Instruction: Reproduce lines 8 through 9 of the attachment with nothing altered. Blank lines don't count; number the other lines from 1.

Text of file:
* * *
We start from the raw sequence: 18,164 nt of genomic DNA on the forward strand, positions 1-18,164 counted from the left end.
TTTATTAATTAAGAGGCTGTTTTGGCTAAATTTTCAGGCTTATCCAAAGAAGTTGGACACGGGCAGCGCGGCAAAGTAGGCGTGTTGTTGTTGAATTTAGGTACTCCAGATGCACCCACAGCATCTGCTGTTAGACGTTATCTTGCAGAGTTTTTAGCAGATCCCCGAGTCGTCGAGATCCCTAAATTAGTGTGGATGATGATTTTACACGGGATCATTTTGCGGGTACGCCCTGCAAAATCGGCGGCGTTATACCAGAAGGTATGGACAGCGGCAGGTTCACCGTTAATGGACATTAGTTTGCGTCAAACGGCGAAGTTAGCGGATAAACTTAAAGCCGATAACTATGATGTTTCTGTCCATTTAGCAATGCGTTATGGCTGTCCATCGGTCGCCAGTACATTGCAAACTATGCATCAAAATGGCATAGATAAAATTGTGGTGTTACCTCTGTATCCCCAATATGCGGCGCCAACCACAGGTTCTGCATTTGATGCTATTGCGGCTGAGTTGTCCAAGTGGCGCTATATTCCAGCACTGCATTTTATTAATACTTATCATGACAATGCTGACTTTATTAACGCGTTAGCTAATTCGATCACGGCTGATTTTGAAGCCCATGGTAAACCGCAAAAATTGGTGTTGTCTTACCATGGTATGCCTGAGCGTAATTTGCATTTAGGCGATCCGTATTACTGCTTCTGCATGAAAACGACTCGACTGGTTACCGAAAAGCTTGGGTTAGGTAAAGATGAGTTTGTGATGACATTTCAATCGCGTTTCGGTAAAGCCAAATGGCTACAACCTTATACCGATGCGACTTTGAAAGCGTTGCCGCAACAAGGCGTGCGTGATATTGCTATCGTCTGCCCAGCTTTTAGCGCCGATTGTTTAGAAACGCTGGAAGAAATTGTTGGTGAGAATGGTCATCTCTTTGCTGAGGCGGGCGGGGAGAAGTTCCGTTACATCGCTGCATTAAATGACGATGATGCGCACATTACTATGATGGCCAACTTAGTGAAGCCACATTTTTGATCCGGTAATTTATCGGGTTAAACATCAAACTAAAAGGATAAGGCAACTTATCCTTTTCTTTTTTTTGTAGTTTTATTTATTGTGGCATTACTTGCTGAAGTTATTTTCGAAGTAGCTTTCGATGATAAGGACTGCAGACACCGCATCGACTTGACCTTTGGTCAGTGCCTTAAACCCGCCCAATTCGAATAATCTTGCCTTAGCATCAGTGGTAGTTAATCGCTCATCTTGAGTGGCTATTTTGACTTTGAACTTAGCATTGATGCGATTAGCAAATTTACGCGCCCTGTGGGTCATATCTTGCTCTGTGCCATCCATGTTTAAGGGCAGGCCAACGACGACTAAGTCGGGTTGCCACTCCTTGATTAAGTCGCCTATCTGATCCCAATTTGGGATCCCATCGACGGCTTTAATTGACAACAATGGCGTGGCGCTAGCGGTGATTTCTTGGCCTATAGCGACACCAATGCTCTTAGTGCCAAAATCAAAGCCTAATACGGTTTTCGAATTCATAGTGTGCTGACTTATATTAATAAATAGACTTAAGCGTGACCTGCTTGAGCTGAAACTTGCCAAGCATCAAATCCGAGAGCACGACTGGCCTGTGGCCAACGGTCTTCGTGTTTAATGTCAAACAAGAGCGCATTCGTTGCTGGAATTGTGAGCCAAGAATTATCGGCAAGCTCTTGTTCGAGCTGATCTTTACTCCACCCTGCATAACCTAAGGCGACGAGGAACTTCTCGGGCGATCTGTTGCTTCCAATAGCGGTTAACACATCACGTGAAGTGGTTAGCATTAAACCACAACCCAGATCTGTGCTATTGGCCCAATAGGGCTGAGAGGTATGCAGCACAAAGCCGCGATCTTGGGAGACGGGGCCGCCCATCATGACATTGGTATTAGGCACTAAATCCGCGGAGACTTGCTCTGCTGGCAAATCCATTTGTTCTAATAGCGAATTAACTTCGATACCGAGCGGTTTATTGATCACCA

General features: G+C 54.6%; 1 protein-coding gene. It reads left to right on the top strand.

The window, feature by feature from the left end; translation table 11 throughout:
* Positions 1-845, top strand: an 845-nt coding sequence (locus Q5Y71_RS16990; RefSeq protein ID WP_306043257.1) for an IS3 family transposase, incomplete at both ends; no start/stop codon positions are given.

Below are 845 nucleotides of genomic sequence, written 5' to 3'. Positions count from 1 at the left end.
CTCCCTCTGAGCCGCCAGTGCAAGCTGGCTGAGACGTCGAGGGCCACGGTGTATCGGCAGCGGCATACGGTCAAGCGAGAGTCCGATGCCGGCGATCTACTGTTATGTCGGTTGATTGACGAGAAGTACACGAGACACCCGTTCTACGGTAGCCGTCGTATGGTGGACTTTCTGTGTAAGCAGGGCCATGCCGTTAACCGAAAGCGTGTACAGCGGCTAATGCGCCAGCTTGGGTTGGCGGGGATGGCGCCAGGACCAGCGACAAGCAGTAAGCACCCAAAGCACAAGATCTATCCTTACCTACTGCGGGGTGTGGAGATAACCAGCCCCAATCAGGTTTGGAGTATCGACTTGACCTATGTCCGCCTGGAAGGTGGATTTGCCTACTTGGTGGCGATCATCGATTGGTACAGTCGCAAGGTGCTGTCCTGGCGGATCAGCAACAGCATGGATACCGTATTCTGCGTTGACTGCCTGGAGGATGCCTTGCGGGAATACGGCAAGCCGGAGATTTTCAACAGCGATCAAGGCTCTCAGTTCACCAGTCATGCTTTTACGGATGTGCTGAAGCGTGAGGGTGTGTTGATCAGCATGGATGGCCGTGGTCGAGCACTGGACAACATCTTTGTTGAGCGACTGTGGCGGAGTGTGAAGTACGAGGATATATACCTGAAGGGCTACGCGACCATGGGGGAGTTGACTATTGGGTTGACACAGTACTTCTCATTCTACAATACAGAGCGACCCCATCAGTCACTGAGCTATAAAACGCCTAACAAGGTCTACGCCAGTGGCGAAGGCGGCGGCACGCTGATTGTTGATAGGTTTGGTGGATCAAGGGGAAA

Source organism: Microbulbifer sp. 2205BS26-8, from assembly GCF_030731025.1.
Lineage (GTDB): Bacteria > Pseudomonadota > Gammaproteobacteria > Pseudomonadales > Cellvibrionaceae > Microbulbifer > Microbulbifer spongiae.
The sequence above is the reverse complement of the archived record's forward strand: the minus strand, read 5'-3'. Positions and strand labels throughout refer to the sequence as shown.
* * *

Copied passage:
Source organism: Microbulbifer sp. 2205BS26-8, from assembly GCF_030731025.1.
Lineage (GTDB): Bacteria > Pseudomonadota > Gammaproteobacteria > Pseudomonadales > Cellvibrionaceae > Microbulbifer > Microbulbifer spongiae.